The Quran is the holy book of Islam and is viewed by Muslims as the direct word of God, the culmination of a series of revelations that included the Torah and the Bible. The Quran is significant not only because of its history, but also because of its continual daily use in Muslim worship. It has also had a significant cultural impact on the Islamic arts.
Muslims believe that the Quran was revealed to the Prophet Muhammad over a period of approximately 20 years by the angel Gabriel, who relayed to Muhammad the direct words of God. Muhammad's initial revelation came as he was meditating in a cave outside the city of Mecca, and soon after he founded Islam and sought to spread the new religion using the words of the Quran.
Muhammad, however, was not literate and thus did not write down the revelation; instead, he memorized and recited it. After his death, the new ruler of the Islamic Empire, Abu Bakr, sought to preserve the Quran and ordered the compilation of a written version. Under his guidance, the fragments that had been written down were combined with the knowledge of others who had likewise memorized the revelation to produce the written Quran that Muslims use today.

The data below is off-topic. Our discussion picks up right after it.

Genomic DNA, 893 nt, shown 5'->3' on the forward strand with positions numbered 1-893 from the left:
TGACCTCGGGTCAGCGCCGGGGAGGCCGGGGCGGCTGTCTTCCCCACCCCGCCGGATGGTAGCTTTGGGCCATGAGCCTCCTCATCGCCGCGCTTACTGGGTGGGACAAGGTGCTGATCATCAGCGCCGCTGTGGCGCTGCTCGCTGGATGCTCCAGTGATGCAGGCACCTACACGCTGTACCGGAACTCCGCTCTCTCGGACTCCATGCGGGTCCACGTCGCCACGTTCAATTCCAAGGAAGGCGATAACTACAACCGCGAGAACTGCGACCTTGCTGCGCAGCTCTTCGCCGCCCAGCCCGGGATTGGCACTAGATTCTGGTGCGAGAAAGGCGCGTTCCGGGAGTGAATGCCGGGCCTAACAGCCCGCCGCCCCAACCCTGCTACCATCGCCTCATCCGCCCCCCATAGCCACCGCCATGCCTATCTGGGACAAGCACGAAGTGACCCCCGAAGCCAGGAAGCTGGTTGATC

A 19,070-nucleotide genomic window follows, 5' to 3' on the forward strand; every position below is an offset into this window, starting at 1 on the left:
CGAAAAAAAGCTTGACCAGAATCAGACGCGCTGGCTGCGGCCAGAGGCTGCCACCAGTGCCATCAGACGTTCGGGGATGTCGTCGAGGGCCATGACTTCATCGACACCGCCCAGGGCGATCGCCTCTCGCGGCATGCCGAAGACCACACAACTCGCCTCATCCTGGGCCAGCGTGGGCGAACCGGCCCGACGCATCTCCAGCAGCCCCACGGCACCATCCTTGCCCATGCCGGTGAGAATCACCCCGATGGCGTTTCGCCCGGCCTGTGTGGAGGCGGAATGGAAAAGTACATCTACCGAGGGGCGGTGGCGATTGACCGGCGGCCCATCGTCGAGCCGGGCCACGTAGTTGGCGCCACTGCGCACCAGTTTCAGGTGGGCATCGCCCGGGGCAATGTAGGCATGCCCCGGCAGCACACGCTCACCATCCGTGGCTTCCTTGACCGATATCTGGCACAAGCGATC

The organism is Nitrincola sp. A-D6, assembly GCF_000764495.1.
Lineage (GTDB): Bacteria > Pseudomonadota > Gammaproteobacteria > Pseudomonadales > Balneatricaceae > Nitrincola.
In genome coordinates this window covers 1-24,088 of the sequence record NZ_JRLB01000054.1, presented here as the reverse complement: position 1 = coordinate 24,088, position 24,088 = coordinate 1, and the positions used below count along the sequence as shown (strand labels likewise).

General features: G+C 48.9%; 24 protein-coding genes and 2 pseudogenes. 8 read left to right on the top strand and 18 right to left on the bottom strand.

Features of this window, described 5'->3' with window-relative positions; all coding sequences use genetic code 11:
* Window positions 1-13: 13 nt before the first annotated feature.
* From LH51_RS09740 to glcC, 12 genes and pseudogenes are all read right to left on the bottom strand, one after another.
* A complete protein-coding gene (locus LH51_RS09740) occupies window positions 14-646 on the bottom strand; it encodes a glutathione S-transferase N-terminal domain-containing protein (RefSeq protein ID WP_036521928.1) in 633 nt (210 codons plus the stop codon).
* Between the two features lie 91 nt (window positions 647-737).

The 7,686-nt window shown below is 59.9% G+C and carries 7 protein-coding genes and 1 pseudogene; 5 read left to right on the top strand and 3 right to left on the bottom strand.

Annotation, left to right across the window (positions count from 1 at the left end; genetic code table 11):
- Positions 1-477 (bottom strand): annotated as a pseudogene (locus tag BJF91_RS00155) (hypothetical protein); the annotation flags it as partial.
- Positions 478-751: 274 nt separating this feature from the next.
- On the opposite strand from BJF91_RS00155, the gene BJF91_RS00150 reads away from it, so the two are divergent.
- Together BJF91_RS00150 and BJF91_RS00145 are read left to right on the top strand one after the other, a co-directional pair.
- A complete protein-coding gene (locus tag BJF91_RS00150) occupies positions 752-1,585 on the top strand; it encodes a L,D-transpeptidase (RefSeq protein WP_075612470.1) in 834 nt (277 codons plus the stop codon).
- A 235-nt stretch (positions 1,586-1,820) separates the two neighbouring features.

Muslims use the Quran in almost all Islamic rituals. Muslim prayer consists of reciting various verses from the Quran, the most important being the first chapter, or sura, of the Quran, called al-Fatihah (Arabic for “the opener”). This chapter, similar in content to the Christian Lord's Prayer, opens each unit of prayer and is the most commonly recited chapter of the Quran. Verses from the Quran are also recited during Ramadan, the Friday sermon and other rituals throughout a Muslim's day.
The Quran has also had a significant cultural influence on Islamic art. Because Islam forbids the depiction of individuals such as the Prophet Muhammad in religious art, Islamic art is rooted in the calligraphy of the Quran. Today many Qurans are prized for the beautiful, flowing Arabic script, and verses from the Quran are reproduced on buildings, flags and other places as public symbols. The words themselves, in lieu of images, have become the fundamental feature of Islamic art.
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